We Love These Oregon Hiking Trails
On Feb. 14, 2020, the state of Oregon turns 161 years old. Happy birthday, Oregon! We feel incredibly lucky to live here and have everything from forests and mountains to ocean and high desert within an hour from our headquarters in downtown Portland (with trails just out our front door). We partnered with Travel Oregon recently to help get more people outside and adventuring responsibly. We hope to see you out on an Oregon trail in your KEEN shoes soon!
Oregon’s great outdoors might make your heart skip a beat. From ocean headlands to desert peaks, the state’s trails transport visitors to awe-inspiring landscapes. Take a multi-day hike or a quick jaunt — there’s a lot to love about Oregon. And now exploring the state is made easy with Take Care Out There, a new framework to help adventurers prepare, care, and connect in nature.
Ready to explore? Here are some of our favorite trails and wilderness areas:
America’s deepest gorge at nearly 8,000 feet, Hells Canyon has trails diving down to the Snake River and an annual lung-crushing trail race. Local companies offer guided trips and expert tips. The rugged 382-mile/615-kilometer Oregon Coast Trail runs the length of state along beaches, through forests and over headlands. Trails of various lengths leave from Mt. Hood’s Timberline Lodge, including the Paradise Park loop, and half-marathoners fly down the shore of nearby Timothy Lake during an annual race. If you feel up for the challenge, you can spend a month or so hiking the Oregon section of the Pacific Crest Trail from Ashland to the Bridge of the Gods.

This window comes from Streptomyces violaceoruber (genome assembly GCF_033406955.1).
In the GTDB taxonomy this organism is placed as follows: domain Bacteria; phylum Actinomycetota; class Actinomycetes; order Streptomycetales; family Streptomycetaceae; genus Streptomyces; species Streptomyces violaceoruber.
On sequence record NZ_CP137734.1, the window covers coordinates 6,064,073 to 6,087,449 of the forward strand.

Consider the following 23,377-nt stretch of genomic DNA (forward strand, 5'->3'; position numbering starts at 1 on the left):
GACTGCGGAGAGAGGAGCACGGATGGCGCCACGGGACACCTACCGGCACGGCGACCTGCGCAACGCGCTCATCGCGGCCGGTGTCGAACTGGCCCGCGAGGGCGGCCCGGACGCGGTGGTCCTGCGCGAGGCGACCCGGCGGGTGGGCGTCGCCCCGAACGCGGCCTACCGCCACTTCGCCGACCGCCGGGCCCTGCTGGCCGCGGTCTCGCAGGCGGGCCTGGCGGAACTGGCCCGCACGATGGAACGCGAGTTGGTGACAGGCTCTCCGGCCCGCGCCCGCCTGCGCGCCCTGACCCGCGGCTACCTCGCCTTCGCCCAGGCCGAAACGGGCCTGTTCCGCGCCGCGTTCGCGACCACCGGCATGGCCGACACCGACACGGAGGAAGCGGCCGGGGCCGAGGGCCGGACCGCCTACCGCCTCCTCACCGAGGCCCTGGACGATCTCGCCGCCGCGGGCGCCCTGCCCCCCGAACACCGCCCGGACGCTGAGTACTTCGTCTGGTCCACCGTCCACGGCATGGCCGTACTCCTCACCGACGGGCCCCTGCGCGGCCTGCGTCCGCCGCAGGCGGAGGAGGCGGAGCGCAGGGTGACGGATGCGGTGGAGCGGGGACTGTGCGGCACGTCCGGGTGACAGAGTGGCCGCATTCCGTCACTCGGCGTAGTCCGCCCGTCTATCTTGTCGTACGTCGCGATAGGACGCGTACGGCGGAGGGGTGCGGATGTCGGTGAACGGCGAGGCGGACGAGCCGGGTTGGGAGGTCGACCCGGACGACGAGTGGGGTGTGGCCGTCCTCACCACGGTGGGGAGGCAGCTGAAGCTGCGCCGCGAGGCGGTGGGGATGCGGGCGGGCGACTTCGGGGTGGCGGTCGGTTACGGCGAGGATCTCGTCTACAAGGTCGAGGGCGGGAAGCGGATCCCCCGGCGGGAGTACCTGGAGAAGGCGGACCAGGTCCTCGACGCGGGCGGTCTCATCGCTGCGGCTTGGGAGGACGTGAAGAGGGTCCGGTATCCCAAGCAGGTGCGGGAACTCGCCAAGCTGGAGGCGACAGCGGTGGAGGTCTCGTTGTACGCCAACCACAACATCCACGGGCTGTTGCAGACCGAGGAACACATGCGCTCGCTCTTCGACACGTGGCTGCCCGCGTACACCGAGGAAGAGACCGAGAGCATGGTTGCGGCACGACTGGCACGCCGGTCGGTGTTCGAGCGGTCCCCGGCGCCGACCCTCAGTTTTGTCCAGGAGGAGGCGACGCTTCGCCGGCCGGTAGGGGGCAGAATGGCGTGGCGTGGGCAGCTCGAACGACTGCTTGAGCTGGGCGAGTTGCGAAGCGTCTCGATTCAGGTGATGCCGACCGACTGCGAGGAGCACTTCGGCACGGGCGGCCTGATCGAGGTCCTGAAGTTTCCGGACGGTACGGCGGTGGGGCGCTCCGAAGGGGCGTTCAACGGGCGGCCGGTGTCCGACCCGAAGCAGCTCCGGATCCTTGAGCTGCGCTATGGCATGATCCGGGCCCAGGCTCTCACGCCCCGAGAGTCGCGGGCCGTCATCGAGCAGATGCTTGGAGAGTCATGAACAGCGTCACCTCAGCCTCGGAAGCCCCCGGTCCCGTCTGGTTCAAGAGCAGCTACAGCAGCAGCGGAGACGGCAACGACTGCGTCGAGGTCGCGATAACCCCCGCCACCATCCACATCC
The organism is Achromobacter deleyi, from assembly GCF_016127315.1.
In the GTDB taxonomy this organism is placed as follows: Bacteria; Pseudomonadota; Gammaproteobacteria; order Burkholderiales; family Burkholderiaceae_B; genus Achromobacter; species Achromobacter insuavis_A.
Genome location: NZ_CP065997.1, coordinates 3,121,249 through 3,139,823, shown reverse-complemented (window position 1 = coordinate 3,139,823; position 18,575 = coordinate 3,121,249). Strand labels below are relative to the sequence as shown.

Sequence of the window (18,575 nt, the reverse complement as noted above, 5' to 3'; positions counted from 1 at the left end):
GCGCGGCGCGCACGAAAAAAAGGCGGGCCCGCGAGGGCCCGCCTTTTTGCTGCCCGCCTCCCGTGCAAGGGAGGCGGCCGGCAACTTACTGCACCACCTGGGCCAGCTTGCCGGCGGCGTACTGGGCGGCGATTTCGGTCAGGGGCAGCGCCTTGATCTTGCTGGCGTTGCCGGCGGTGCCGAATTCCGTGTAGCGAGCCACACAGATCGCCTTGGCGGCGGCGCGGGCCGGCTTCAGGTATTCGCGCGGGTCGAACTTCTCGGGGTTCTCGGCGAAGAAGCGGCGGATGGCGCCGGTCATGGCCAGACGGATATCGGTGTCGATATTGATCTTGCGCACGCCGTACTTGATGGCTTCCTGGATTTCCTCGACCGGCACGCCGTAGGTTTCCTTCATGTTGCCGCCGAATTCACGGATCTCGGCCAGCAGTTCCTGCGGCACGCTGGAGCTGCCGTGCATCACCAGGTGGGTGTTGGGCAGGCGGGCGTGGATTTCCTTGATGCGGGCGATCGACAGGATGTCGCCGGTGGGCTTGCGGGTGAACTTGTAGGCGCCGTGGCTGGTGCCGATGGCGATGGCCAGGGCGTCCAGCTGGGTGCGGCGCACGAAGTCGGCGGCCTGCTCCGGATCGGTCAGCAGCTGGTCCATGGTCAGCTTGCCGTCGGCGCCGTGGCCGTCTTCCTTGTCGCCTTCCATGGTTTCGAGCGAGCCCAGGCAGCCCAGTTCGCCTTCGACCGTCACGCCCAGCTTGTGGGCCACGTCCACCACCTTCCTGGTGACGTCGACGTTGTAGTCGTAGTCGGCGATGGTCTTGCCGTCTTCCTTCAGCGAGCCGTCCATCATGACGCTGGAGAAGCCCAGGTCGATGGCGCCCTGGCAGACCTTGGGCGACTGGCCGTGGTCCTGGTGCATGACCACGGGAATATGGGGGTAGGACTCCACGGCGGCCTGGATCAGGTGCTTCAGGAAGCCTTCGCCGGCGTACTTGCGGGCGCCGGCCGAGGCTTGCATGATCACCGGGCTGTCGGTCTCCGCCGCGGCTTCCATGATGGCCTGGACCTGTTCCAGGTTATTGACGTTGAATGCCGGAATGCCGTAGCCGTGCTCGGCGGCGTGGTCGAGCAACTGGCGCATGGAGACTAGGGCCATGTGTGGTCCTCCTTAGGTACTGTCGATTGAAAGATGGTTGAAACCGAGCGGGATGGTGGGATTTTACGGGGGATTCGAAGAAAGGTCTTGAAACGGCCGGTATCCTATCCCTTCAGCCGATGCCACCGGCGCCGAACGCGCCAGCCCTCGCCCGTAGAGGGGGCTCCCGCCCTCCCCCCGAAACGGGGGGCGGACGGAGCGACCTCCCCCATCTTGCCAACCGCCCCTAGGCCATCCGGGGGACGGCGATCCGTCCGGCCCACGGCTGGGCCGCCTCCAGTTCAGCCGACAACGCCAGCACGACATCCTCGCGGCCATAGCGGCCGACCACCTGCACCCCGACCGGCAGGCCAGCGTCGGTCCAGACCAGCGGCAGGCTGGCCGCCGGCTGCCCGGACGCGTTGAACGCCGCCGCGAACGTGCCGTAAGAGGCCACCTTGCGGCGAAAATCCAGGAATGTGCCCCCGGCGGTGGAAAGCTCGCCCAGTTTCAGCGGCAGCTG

Easy Scenic Trails
The easy 0.5-mile/0.8-kilometer Sunset Bay Beach Trail at Sunset Bay State Park leads to a picturesque sheltered cove great for beachcombing. Nearby Cape Arago and Shore Acres state parks have accessible routes with some of the Oregon Coast’s most stunning views. Near the town of McKenzie Bridge, hike an easy 1.5-mile/2.4-kilometer loop route through lava beds to see Proxy Falls — a 226-foot/69-meter segmented horsetail falls. In Eastern Oregon, Anthony Lakes Recreation Area offers moderate routes like the trails to Hoffer Lake and Black Lake (2.9 miles/4.6 kilometers and 2.4 miles/3.9 kilometers, respectively) with breathtaking wildflower meadows and views of the soaring Elkhorn Mountains.
Tucked into lush forests, the Trail of Ten Falls in Silver Falls State Park reveals a cache of otherworldly beauty and 10 distinct cascades. Runners and hikers find Sahalie and Koosah falls tucked in along the gorgeous McKenzie River Trail. A short, steep trail leads to the top of majestic, 620-foot/189-meter Multnomah Falls. (Be sure to plan ahead and consider taking a shuttle if you’re visiting this popular icon.) The glorious multi-tier White River Falls can be seen just a stone’s throw from the parking lot. Ten stunning waterfalls can be viewed along the North Umpqua Trail including 102-foot/164-kilometer Lemolo Falls and double-drop Toketee Falls.
Routes on Steens Mountain reward hikers with dramatic views of the Alvord Desert 9,738 feet/2,968 meters below. A short trail leads through the sagebrush into the fantastical horseshoe-shaped volcanic tuff mesa of Fort Rock. Scores of trails climb up to the alpine lakes, peaks and wilderness area of the Wallowa Mountains — dubbed Oregon’s Alps, soaring near 10,000 feet/3,048 meters. Local guide companies lead multi-day hiking and pack-animal trips. Trails in Newberry National Volcanic Monument reveal spectacular lava flows, buttes and calderas, while Crater Lake National Park is home to the stunningly beautiful lake that’s the deepest in North America.
Visit TakeCareOutThere.org for Travel Oregon’s top tips for exploring the great outdoors.